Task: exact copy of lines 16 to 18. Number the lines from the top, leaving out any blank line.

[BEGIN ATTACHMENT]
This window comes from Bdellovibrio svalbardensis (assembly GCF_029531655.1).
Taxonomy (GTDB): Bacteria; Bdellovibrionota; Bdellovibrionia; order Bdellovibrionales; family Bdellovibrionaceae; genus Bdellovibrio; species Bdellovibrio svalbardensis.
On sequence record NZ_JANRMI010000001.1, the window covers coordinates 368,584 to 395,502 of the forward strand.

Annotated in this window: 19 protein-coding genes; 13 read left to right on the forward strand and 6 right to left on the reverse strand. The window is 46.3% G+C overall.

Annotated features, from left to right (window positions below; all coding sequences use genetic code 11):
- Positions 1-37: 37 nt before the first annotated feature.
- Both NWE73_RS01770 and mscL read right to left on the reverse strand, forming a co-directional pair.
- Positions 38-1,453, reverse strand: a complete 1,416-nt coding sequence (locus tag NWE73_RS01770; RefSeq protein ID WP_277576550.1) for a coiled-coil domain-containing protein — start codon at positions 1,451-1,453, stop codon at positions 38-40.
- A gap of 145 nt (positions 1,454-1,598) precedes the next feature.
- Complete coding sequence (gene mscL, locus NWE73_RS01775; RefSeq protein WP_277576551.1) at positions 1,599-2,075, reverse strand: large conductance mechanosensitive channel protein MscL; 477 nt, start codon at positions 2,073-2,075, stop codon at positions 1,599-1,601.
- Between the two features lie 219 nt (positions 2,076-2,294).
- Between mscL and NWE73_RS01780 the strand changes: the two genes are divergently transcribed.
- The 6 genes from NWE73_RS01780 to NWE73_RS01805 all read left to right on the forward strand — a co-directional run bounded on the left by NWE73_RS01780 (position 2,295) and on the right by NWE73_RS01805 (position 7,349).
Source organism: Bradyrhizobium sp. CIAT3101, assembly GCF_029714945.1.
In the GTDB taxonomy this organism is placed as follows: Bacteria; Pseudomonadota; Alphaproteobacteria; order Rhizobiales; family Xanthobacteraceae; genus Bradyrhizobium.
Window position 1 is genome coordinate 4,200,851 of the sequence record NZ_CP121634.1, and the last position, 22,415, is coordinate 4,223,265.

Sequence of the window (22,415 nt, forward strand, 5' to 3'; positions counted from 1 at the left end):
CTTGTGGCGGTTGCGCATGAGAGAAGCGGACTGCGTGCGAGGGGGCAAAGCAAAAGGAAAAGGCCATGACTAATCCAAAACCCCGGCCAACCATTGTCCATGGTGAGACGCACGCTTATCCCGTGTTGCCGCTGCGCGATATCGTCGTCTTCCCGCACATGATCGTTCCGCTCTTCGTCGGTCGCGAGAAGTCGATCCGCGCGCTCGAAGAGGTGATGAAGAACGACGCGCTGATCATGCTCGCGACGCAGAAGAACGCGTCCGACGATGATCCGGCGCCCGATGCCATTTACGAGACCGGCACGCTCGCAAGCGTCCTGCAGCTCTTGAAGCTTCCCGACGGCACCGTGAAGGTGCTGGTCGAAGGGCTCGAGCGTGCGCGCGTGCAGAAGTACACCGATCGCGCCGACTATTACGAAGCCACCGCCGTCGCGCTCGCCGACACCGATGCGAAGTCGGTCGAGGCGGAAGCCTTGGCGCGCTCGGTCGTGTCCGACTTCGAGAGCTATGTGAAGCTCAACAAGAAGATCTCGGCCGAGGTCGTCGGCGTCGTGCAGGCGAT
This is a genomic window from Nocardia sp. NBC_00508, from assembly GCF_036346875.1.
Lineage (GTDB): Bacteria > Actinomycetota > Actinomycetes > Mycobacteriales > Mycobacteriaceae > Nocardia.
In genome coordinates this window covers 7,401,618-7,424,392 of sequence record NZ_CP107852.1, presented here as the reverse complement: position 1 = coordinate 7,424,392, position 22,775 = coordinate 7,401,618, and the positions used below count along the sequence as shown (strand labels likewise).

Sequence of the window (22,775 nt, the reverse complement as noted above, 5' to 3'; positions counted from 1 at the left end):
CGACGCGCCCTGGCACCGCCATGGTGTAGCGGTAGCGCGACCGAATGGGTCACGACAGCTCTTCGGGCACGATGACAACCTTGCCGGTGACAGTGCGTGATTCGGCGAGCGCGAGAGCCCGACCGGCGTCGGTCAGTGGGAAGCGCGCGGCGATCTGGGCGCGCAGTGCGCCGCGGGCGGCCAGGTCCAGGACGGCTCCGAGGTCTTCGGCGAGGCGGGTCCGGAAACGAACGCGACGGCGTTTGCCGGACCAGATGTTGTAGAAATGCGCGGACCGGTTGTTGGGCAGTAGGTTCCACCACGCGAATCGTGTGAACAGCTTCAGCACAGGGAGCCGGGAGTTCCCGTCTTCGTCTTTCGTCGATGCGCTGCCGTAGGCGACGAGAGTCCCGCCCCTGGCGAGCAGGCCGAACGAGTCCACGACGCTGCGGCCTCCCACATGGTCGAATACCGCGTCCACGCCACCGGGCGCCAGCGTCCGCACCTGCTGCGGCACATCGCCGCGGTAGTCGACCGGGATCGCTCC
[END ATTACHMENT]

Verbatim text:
Window position 1 is genome coordinate 4,200,851 of the sequence record NZ_CP121634.1, and the last position, 22,415, is coordinate 4,223,265.

Sequence of the window (22,415 nt, forward strand, 5' to 3'; positions counted from 1 at the left end):
CTTGTGGCGGTTGCGCATGAGAGAAGCGGACTGCGTGCGAGGGGGCAAAGCAAAAGGAAAAGGCCATGACTAATCCAAAACCCCGGCCAACCATTGTCCATGGTGAGACGCACGCTTATCCCGTGTTGCCGCTGCGCGATATCGTCGTCTTCCCGCACATGATCGTTCCGCTCTTCGTCGGTCGCGAGAAGTCGATCCGCGCGCTCGAAGAGGTGATGAAGAACGACGCGCTGATCATGCTCGCGACGCAGAAGAACGCGTCCGACGATGATCCGGCGCCCGATGCCATTTACGAGACCGGCACGCTCGCAAGCGTCCTGCAGCTCTTGAAGCTTCCCGACGGCACCGTGAAGGTGCTGGTCGAAGGGCTCGAGCGTGCGCGCGTGCAGAAGTACACCGATCGCGCCGACTATTACGAAGCCACCGCCGTCGCGCTCGCCGACACCGATGCGAAGTCGGTCGAGGCGGAAGCCTTGGCGCGCTCGGTCGTGTCCGACTTCGAGAGCTATGTGAAGCTCAACAAGAAGATCTCGGCCGAGGTCGTCGGCGTCGTGCAGGCGAT